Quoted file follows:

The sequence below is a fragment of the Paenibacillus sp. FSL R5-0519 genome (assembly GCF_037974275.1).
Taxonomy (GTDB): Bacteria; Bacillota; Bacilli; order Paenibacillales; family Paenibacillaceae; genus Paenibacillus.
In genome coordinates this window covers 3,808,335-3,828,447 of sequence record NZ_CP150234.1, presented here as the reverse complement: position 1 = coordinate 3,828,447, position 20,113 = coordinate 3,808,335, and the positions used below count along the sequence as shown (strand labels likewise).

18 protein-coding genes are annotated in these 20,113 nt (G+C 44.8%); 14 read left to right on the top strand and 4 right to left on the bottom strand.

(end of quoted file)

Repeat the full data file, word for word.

The sequence below is a fragment of the Paenibacillus sp. FSL R5-0519 genome (assembly GCF_037974275.1).
Taxonomy (GTDB): Bacteria; Bacillota; Bacilli; order Paenibacillales; family Paenibacillaceae; genus Paenibacillus.
In genome coordinates this window covers 3,808,335-3,828,447 of sequence record NZ_CP150234.1, presented here as the reverse complement: position 1 = coordinate 3,828,447, position 20,113 = coordinate 3,808,335, and the positions used below count along the sequence as shown (strand labels likewise).

18 protein-coding genes are annotated in these 20,113 nt (G+C 44.8%); 14 read left to right on the top strand and 4 right to left on the bottom strand.